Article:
I was told that the only black models in the industry who work either looked like they'd been plucked out of a remote village in Africa, or looked like a white model dipped in chocolate and since I wanted to work, I assimilated. I think the word kind of implied that I had some sort of "choice" in the matter— to cave in or to stand my ground. When in reality, I didn't. There was no alternative at the time. Either straighten my hair or don't work. That was the reality I faced.

What prompted you to write your open letter a year later?
The day Alton Sterling was murdered by police last summer I went home and wrote a letter to the fashion industry, emphasizing the duty fashion media has to help change the perception of black people. No longer could I remain silent; and I realized that existing simply wasn't enough. It is the same lack of value for black lives and refusal to see us as equal that excludes us from fashion and causes black women and men to be gunned down in the street.

What positive changes would you like to see in the industry?
Inclusion, understanding, and consciously creating imagery that represent all people. I want to see more models of color represented by agencies and more models of color on magazines and high-end fashion. I want to see more models of color on runways. I want the fashion industry to reflect what America actually looks like.

Diversity has become part of the cultural conversation like never before. Why do you think this is?
People are just ready for a change. I noticed a huge shift when Instagram got popular. People in the industry realized the power of hiring people who represent a broader definition of beauty. Also, the current state of our democracy. People are more open to having these sorts of conversations, it doesn't make sense not to.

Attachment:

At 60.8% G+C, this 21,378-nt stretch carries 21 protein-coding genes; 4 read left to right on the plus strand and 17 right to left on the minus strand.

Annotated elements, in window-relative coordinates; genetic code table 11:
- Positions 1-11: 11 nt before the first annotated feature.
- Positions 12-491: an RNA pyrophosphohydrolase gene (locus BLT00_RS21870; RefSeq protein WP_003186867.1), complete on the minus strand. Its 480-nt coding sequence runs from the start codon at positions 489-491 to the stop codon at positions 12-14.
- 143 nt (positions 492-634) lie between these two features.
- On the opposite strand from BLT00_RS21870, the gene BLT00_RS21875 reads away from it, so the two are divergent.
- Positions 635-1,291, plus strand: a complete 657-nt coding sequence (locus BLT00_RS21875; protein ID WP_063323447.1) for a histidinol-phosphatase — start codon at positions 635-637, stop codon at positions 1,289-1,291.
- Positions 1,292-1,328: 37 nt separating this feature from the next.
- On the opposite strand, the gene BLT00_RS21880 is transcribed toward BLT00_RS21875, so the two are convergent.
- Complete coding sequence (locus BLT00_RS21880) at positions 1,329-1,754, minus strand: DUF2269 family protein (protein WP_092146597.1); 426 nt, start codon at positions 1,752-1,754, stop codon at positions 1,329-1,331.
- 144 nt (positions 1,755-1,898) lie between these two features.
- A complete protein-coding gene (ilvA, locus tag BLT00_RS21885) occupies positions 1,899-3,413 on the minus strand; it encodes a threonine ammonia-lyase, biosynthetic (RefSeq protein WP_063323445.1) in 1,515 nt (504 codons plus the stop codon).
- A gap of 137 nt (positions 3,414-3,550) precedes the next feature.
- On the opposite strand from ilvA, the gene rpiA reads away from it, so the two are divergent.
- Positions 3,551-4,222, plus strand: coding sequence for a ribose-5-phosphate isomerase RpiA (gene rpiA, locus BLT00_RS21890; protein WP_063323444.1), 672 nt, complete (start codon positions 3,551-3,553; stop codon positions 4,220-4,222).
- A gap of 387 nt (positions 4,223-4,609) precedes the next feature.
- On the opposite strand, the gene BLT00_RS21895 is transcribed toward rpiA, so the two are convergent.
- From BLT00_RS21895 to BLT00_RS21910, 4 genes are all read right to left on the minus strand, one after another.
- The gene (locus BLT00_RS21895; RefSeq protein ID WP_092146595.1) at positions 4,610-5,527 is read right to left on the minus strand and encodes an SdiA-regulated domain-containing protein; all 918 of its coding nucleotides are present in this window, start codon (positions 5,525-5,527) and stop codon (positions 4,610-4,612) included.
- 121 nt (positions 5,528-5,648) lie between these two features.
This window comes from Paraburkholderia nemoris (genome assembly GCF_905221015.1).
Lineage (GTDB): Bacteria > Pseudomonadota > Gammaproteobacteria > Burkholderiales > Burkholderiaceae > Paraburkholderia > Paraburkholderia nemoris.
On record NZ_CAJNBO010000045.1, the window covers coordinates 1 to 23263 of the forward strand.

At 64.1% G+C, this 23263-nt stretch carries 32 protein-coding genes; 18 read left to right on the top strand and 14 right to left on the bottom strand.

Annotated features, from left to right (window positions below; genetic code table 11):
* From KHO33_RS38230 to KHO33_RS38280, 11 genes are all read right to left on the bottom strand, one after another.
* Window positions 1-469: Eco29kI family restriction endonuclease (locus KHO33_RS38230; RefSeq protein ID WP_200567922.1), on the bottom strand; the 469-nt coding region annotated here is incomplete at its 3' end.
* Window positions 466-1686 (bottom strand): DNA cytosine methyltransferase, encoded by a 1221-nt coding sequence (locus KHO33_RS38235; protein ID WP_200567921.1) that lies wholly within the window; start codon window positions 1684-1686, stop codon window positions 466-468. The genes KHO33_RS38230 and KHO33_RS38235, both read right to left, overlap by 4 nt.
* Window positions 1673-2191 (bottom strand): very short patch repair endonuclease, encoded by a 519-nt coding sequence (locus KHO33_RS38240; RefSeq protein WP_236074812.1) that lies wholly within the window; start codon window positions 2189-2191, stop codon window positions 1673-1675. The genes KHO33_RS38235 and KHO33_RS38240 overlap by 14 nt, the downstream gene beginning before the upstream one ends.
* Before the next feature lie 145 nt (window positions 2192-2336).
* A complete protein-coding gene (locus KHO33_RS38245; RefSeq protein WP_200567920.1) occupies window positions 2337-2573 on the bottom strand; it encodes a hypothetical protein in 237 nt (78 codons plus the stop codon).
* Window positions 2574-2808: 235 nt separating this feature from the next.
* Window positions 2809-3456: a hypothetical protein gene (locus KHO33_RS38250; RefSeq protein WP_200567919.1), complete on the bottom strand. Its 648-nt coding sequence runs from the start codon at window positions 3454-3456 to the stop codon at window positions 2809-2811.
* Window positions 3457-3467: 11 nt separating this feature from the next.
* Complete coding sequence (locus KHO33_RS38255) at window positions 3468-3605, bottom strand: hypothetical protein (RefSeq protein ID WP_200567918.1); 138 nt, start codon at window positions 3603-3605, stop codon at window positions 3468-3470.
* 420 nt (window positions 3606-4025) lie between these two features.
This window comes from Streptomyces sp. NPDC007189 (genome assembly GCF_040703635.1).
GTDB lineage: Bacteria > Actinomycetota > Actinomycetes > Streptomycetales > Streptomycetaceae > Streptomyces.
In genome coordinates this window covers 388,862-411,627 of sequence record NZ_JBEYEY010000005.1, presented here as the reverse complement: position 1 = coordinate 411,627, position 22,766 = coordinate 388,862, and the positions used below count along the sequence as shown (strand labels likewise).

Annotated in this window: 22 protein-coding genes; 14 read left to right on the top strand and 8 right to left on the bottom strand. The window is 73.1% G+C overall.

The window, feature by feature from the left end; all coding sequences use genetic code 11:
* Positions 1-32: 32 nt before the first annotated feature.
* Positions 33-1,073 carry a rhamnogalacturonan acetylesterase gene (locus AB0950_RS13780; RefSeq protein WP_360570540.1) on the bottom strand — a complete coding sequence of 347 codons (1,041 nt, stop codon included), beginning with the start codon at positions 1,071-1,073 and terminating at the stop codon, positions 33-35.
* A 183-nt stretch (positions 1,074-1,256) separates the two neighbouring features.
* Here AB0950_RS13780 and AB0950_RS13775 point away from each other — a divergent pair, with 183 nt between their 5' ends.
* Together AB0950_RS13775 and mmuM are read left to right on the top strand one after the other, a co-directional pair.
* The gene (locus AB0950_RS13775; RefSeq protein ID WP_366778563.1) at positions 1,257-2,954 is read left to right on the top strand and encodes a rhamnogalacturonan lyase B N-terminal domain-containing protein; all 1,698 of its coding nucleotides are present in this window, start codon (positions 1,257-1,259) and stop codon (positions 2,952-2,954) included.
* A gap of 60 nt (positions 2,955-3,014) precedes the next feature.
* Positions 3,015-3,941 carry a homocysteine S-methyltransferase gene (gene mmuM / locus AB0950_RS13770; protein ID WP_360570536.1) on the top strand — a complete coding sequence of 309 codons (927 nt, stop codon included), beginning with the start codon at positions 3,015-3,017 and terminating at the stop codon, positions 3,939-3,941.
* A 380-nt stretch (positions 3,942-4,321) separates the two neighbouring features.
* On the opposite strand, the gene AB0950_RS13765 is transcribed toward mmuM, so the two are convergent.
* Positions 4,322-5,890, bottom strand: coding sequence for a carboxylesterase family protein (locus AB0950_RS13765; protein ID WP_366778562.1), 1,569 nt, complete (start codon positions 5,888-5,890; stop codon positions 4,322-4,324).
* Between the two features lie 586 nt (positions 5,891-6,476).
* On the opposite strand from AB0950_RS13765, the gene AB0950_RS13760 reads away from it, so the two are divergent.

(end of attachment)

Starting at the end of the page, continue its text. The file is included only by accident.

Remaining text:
Is there a danger of diversity becoming a trend, something cool that big brands can exploit for personal gain? Does it even matter if you're still disrupting the norm?
I sometimes worry that black people are just looked at as cash machines. American culture is black culture, we create so much of what becomes mainstream, and often our ideas and talent are exploited, especially because we don't have the same resources and power as large brands and corporations. I think we are looked at for our monetary value instead of our value as human beings so this presents a moral conflict for me — someone who has to work with brands but who also realizes that brands exploit labor and bank off of young black talent. 

I am happy, however, that I can be the reason why someone feels beautiful and represented and empowered. In being present in the industry, we are awakening people's consciousness. Black people and people of color who have been repressed for so long are now accepting who they are and with self-acceptance comes self-fulfillment. It's a double edged sword, but it won't be like this forever. Not if we continue at the rate we are going now — black people are creating their own opportunities and industries.

Why is it so important to use one's platform?
Because, as models and role models, we are responsible for how people view themselves and how people view the world. Whether we realize it or not we are influencing and shaping an entire generation of people and through creating and sharing conscious content, we can help to ensure that we are doing this in a positive way. Everybody has a story but not everybody has a voice or a platform, so we have to step up and be leaders and speak for those who are underrepresented, misrepresented, ignored, and bullied. 

Credits


Text Tish Weinstock